GO GEORGE has announced that construction work on the first 30 permanent shelters for the GO GEORGE bus service has started this week. These structures will bring some welcome relief from the typical unpredictable weather conditions experienced in George.
“Of course we would have preferred to present our passengers with all of these facilities from the first roll-out of the system,” says James Robb, GO GEORGE Manager, “but since all routes start out as trial routes while we monitor passenger needs and usage patterns, it would not be cost effective to put up an expensive permanent shelter at a stop, just to move it again a while later, at huge cost, when the routes are refined.”
The bus stops getting permanent shelters were selected according to the types of buses stopping there (sprinters or larger buses), the number of routes using the stop, frequency of trips, proximity to shops and places of interest and employment, the type of bus stop (kerb or road side) and the physical condition of the road and pavement. A further consideration is the number of passengers using the particular stop. Bus shelters will continue to be erected in batches over a period of time, as budget allows.
The bus shelter itself is a durable, low-maintenance structure made from galvanised steel, designed in a modular fashion so as to allow for additional extensions. Over time, certain shelters will be expanded and others improved with additional facilities as required.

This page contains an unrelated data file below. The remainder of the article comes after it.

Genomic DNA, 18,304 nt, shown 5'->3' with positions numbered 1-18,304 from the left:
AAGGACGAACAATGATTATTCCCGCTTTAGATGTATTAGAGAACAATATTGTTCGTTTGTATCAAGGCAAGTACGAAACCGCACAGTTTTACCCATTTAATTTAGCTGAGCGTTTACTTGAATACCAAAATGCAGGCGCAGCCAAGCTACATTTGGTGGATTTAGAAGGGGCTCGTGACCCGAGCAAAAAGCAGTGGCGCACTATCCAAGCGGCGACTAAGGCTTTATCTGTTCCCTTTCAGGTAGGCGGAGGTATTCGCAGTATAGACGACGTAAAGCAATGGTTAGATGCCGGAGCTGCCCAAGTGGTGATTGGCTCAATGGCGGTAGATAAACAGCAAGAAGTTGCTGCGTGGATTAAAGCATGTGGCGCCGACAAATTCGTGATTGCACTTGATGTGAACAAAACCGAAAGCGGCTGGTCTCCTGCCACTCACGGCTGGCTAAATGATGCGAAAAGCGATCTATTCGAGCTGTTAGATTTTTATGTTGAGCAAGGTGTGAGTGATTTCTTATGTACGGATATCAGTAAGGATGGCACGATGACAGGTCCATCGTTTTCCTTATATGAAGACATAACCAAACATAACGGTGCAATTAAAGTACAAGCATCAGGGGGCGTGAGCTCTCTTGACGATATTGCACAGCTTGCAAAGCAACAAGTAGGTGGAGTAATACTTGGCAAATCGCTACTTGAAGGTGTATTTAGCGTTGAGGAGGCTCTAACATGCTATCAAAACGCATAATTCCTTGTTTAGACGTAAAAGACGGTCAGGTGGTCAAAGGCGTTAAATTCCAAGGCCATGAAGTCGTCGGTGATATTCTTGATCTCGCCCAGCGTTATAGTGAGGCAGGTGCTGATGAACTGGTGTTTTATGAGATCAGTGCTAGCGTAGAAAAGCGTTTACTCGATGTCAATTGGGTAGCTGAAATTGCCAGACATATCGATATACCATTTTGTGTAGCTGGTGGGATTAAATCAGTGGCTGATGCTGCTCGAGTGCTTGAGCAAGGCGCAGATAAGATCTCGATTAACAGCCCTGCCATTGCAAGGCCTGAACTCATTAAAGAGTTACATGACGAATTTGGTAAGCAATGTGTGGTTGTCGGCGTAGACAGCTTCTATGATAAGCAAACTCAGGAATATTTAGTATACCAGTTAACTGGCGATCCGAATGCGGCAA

During the installation of the shelters, a foundation will be cast, sidewalks will be upgraded where feasible and other infrastructure such as as telephone and electrical cables moved.
Harold Basson, Director of Civil Engineering Services of the George Municipality, indicated that due to the unique location of each bus stop, an assessment is done prior to the final placement of the structure. “In order to determine the ideal placement of the structure, the existing infrastructure and available sidewalk are carefully assessed, as well as best sight lines for oncoming buses and traffic, safety of passengers, and ease of movement for persons with special categories of needs to enter and exit the vehicle,” he said.
Several shelters resembling those being erected now could be seen at the Garden Route Mall, the transport hub in Cradock Street and Blanco since the middle of last year. These were constructed as part of a public participation process whereby the community was invited to indicate their preferred design.